In this case, the trial court failed to give the People notice of the in camera hearings regarding the receipt of materials from third parties or to consider what information could be shared with the prosecution. After our decision in People v. Superior Court (Humberto S.), supra, 43 Cal.4th 737 was brought to its attention, though, the trial court sought to remedy its error by reviewing the transcripts of all previously closed hearings and ordering unsealed those specific portions that did not reveal defense theories of the requested materials' relevance or any other privileged or protected information. The trial court thus attempted to protect Kling's constitutional rights and counsel's work product while, to the extent possible, still providing for open proceedings. (Department of Corrections v. Superior Court, supra, 199 Cal.App.3d at p. 1094.) Whether the trial court properly exercised its discretion in balancing those competing interests and in issuing its order is beyond the scope of our grant of review, and has not yet been considered by the Court of Appeal, which ruled categorically that the People had no entitlement to any portion of the sealed transcripts, regardless of what they contained. On remand, the Court of Appeal may consider whether the trial court, under the legal standards set forth herein, properly unsealed the specified portions of the transcripts.
Finally, we note that our interpretation of the criminal discovery statutes with respect to third party subpoenas duces tecum appears to be consistent with Proposition 9, the “Victims' Bill of Rights Act of 2008: Marsy's Law,” which-subsequent to the proceedings in the trial court here-amended the California Constitution to guarantee crime victims a number of rights, including the right “[t]o prevent the disclosure of confidential information or records to the defendant, the defendant's attorney, or any other person acting on behalf of the defendant, which could be used to locate or harass the victim or the victim's family or which disclose confidential communications made in the course of medical or counseling treatment, or which are otherwise privileged or confidential by law.” (Cal. Const., art. I, § 28, subd. (b)(4).) Marsy's Law provides that this right, along with the others enumerated in subdivision (b), may be enforced by “[a] victim, the retained attorney of a victim, a lawful representative of the victim, or the prosecuting attorney upon request of the victim.” (Id., art. I, § 28, subd. (c)(1).)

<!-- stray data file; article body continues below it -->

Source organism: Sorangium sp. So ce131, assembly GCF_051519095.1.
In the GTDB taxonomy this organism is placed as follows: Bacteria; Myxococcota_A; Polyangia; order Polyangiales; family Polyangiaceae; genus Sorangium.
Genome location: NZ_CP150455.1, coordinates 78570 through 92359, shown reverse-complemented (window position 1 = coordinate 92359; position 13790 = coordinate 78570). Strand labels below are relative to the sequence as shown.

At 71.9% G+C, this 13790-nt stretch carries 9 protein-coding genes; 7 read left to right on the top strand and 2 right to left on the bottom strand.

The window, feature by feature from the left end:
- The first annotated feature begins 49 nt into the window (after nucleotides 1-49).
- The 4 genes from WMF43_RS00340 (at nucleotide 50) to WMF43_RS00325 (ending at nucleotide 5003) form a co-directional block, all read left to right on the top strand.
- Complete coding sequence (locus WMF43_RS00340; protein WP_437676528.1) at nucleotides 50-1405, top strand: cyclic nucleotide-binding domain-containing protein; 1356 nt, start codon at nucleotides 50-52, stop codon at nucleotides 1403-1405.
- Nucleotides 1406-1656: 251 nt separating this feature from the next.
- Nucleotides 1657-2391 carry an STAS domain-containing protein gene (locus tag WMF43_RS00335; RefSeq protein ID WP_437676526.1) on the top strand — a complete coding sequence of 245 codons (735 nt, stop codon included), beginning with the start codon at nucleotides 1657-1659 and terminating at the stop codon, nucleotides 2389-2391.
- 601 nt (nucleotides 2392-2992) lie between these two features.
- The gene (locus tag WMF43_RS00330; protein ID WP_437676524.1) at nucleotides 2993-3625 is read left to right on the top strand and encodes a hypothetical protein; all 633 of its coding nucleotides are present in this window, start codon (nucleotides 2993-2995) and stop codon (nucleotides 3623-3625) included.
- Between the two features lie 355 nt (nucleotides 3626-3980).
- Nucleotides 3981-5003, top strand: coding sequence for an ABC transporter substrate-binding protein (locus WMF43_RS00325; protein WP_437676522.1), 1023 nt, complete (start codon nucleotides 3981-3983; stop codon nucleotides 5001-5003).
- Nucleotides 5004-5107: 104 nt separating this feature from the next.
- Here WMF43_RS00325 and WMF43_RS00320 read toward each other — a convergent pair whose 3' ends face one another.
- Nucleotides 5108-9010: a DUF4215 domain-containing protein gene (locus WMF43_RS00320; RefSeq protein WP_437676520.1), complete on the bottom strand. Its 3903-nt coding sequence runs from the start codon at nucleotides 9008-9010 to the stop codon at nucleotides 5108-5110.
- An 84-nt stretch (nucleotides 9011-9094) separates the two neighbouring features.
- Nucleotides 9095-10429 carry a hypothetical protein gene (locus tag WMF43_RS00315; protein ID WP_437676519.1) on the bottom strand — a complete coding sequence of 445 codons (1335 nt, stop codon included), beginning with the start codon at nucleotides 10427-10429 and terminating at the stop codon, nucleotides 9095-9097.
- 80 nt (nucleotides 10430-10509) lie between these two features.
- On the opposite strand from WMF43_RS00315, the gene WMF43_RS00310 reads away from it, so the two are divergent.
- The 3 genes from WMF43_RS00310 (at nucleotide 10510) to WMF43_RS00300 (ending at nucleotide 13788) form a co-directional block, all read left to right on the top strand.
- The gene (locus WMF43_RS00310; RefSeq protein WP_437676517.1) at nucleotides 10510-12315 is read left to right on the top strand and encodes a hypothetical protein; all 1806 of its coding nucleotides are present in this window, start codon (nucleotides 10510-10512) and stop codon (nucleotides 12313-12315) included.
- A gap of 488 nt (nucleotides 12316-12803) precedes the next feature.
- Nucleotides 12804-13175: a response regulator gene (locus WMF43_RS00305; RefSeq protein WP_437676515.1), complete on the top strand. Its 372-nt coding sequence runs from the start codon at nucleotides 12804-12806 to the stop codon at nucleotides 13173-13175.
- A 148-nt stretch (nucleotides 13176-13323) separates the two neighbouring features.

Marsy's Law evidently contemplates that the victim and the prosecuting attorney would be aware that the defense had subpoenaed confidential records regarding the victim from third parties. As the People have observed, “[n]either the prosecution nor the victim can attempt to address the disclosure of records if they do not know what records are being sought.” Kling is correct that this proceeding does not present an opportunity for “expansive proclamations regarding implementation of Marsy's Law,” but we do agree with the People that a victim's right to notice of a third party subpoena would be consistent with the presumption that court proceedings are open and with the prosecution's right to due process.
The judgment of the Court of Appeal is reversed and the cause is remanded for proceedings consistent with our opinion.
1. The Ventura County Superior Court has since denied Kling's motion for new trial and imposed a judgment of death.
2. As in People v. Superior Court (Humberto S.), supra, 43 Cal.4th at page 750, footnote 9, we need not decide here whether the trial court is required to allow argument from the People concerning third party discovery issues.
WE CONCUR: GEORGE, C.J., KENNARD, WERDEGAR, CHIN, MORENO and CORRIGAN, JJ.